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Driving force

Written by Martin Reed on Wednesday, 31 July 2013. Posted in Engagement, People

Finding out what motivates your workforce is crucial in times of economic austerity, suggests Martin Reed

Driving force

A recent report from the Institute of Fiscal Studies (IFS) found that as a result of the current economic downturn, wages have fallen more in real terms than ever before. The IFS discovered that despite the rising cost of living, a third of workers who stayed in the same job saw a wage cut or freeze between 2010 and 2011, and many UK companies, particularly smaller businesses, have cut wages rather than make staff redundant.

Without a steady increase in salary, it is essential that managers find alternative ways to motivate their staff to ensure employee retention and, ultimately, the success of their business. Pay freezes will have an impact on employee job satisfaction and motivation, and as a result, may lead many companies to lose members of staff. Replacing an employee can have long lasting effects on your business’s profitabilty and productivity, and recruiting their replacement can be a costly and time consuming procedure.

How a pay freeze affects your employees will vary depending on the outlook and priorities of the individual. Each employee is motivated by different things; some are goal-orientated, some need a stable working environment which enables them to maintain the status quo, while others thrive on social interaction and engagement. Pay freezes and pay cuts will affect some members of staff more than others, and it is your responsibility as a manager to identify how you can continue to motivate different members of staff despite the financial limitations. For example, you may find that members of your sales team are driven by monetary incentives and a steady increase in salary, in which case a pay freeze will have a fairly significant impact on their job satisfaction and drive in the workplace. On the other hand, there may be members of your team who consider job security to be their main priority, and will therefore prefer the security of their role to be assured, rather than be in a more unstable position, but with a potential pay rise in the future.  

Psychometric assessment is one way to get a valuable insight into each employee’s motivational make-up. By implementing a behavioural assessment such as the Thomas PPA during the recruitment process and lifespan of an employee, employers can generate a profile for each of their employees, which can help them to understand the motivations and drivers of their individual staff members and therefore learn how to manage them more effectively. Once you have determined what motivates an individual, you will need to be creative in developing ways to inspire and motivate them that play to their preferred working style.

Some American companies recommend low-cost techniques to motivate employees such as leaving post-it notes with praise on an employee’s desk or acknowledging a hard-working employee with a standing ovation. We may be slightly more reserved over on this side of the pond, but there are alternative ways to incentivise your staff with minimal cost to your business but maximum impact on their job satisfaction. Offering flexitime or an additional day of annual leave can reduce absenteeism and boost your employee’s drive. Some companies have counteracted the impact of a pay freeze with something as simple as an extra day of leave for an employee’s birthday or taking the team out for lunch.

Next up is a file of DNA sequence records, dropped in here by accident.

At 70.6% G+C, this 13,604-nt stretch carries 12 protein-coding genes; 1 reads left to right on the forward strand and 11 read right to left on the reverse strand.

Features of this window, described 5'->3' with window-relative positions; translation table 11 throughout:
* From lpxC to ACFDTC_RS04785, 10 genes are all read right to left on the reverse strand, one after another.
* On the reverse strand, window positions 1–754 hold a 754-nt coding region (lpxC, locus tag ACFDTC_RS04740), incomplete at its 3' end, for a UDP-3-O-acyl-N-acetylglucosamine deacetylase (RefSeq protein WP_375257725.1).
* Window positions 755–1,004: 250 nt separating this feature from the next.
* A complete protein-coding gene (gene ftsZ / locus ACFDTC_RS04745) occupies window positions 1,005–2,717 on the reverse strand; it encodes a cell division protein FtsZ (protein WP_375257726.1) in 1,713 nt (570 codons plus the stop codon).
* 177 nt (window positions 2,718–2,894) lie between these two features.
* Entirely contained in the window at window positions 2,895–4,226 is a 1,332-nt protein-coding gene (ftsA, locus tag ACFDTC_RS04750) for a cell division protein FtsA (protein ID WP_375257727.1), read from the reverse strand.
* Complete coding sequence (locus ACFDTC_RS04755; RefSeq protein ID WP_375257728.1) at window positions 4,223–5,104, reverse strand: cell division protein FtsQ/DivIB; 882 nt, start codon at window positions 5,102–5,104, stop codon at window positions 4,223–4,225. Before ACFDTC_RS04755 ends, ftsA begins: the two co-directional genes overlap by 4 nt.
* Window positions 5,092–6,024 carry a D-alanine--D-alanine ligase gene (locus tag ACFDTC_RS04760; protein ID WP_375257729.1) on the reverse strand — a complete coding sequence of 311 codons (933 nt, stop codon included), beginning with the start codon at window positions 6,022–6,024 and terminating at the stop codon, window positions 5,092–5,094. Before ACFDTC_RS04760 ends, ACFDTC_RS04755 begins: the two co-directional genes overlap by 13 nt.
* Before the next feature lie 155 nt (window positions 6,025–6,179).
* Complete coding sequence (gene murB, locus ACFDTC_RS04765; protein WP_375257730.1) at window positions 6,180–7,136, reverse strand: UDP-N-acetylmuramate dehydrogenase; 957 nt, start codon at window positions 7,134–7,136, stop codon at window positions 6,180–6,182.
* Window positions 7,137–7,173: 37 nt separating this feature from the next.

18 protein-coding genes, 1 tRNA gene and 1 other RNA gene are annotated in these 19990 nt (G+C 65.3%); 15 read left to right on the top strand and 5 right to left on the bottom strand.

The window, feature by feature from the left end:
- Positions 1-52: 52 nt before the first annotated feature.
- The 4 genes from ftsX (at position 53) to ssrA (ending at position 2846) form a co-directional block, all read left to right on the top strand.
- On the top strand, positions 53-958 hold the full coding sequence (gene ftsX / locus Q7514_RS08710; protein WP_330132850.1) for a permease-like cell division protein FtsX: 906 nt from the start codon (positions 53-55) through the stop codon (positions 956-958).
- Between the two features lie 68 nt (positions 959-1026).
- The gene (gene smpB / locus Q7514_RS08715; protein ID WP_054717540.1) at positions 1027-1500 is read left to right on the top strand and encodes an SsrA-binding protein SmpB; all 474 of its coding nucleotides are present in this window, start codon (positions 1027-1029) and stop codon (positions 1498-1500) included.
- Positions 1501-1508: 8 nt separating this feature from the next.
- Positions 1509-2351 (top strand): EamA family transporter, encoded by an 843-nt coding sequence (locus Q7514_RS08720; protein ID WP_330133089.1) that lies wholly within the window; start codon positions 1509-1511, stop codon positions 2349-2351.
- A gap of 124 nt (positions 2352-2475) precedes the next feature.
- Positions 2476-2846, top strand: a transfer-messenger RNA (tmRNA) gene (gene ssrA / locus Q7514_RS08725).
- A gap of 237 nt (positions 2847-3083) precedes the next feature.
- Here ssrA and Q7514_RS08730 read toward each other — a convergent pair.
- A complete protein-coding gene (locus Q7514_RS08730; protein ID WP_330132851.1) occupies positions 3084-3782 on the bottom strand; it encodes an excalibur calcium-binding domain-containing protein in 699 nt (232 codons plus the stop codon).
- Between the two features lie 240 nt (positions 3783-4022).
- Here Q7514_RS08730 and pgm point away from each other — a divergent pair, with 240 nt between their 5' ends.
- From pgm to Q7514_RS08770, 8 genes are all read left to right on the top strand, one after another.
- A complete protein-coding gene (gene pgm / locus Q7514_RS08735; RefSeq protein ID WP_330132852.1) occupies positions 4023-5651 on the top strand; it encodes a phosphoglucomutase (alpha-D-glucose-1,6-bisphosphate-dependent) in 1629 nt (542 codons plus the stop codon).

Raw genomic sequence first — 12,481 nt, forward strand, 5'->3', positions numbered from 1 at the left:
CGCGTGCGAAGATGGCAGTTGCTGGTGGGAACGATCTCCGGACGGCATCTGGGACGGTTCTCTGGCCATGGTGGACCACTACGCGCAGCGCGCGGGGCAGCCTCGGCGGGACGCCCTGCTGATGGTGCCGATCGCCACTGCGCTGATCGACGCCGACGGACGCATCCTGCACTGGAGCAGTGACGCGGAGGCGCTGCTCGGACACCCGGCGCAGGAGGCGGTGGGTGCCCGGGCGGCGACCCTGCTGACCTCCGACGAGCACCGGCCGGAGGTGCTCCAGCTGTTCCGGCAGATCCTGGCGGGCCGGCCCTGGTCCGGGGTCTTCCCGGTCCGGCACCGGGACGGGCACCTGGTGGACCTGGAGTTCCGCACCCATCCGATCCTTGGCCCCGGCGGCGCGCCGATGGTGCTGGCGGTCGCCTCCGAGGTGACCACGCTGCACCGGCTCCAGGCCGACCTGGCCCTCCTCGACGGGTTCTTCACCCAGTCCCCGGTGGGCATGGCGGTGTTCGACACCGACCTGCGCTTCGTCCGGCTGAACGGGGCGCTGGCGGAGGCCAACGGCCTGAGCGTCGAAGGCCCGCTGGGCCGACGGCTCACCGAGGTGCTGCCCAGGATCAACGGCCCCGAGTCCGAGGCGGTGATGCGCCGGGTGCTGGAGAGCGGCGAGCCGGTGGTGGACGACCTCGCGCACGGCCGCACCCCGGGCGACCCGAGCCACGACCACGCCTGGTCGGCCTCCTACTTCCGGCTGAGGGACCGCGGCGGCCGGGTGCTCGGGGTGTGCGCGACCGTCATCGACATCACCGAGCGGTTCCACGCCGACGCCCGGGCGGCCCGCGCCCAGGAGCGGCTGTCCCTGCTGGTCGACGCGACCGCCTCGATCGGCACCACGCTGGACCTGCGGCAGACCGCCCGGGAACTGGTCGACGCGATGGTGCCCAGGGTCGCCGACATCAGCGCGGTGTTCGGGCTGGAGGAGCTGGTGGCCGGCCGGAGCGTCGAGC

Of course, some incentives will suit certain employees more than others. 

For those members of your team motivated by power and a need to achieve goals, you could challenge them by organising a competition with a small prize for the winner. For individuals who best respond to social interaction, factoring opportunities for positive feedback and verbal praise will keep them engaged and fulfil their need for positive reinforcement. In other cases, employees will rely on job stability to be motivated, so showing strong leadership and reassuring them during times of change will help keep them motivated and happy.

It’s also worth keeping in mind that it’s not only your team members who can benefit from psychometric assessments – they can also help managers develop an awareness of how their own behaviour can be interpreted by their team. Psychometric tools are a great way to facilitate two-way communication between employer and employee, and help SMEs cement better working environments and, ultimately, a more successful business.

Every business understands the importance of staff satisfaction, efficient teams and low staff turnover in these challenging times. It is therefore imperative that you understand how certain economic, social and circumstantial changes can affect each of your employees in different ways. By understanding their individual motivations, strengths and limitations you can implement the best approach to keep your team happy and motivated. 

About the Author

Martin Reed

Reed has been at the helm of psychometric testing company Thomas International since 2007, after being appointed as chairman two years earlier. As well as penning this regular column for Elite Business he is also a founding member of the Bucks Business First and a fellow of the Institute of Directors.

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